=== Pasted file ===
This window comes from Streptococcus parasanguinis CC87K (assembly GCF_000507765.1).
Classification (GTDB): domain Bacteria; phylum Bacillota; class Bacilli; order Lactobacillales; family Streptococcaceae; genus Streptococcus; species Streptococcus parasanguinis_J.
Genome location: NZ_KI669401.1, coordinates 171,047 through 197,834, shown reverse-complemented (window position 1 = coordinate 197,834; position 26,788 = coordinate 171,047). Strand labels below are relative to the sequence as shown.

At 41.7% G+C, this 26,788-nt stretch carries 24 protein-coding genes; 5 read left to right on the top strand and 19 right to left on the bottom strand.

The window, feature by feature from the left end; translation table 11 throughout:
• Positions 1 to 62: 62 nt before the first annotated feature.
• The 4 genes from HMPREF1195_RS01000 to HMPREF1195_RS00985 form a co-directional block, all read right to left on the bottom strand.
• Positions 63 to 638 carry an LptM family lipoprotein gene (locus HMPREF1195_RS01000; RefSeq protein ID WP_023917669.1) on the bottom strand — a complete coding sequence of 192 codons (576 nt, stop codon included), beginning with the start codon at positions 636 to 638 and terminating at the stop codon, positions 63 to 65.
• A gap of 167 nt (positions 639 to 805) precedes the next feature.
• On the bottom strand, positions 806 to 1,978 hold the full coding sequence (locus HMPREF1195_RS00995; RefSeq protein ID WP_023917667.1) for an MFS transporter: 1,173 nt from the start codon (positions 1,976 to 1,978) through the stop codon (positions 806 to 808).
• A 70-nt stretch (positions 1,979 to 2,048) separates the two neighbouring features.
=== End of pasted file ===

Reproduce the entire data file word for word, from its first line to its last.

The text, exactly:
This window comes from Streptococcus parasanguinis CC87K (assembly GCF_000507765.1).
Classification (GTDB): domain Bacteria; phylum Bacillota; class Bacilli; order Lactobacillales; family Streptococcaceae; genus Streptococcus; species Streptococcus parasanguinis_J.
Genome location: NZ_KI669401.1, coordinates 171,047 through 197,834, shown reverse-complemented (window position 1 = coordinate 197,834; position 26,788 = coordinate 171,047). Strand labels below are relative to the sequence as shown.

At 41.7% G+C, this 26,788-nt stretch carries 24 protein-coding genes; 5 read left to right on the top strand and 19 right to left on the bottom strand.

The window, feature by feature from the left end; translation table 11 throughout:
• Positions 1 to 62: 62 nt before the first annotated feature.
• The 4 genes from HMPREF1195_RS01000 to HMPREF1195_RS00985 form a co-directional block, all read right to left on the bottom strand.
• Positions 63 to 638 carry an LptM family lipoprotein gene (locus HMPREF1195_RS01000; RefSeq protein ID WP_023917669.1) on the bottom strand — a complete coding sequence of 192 codons (576 nt, stop codon included), beginning with the start codon at positions 636 to 638 and terminating at the stop codon, positions 63 to 65.
• A gap of 167 nt (positions 639 to 805) precedes the next feature.
• On the bottom strand, positions 806 to 1,978 hold the full coding sequence (locus HMPREF1195_RS00995; RefSeq protein ID WP_023917667.1) for an MFS transporter: 1,173 nt from the start codon (positions 1,976 to 1,978) through the stop codon (positions 806 to 808).
• A 70-nt stretch (positions 1,979 to 2,048) separates the two neighbouring features.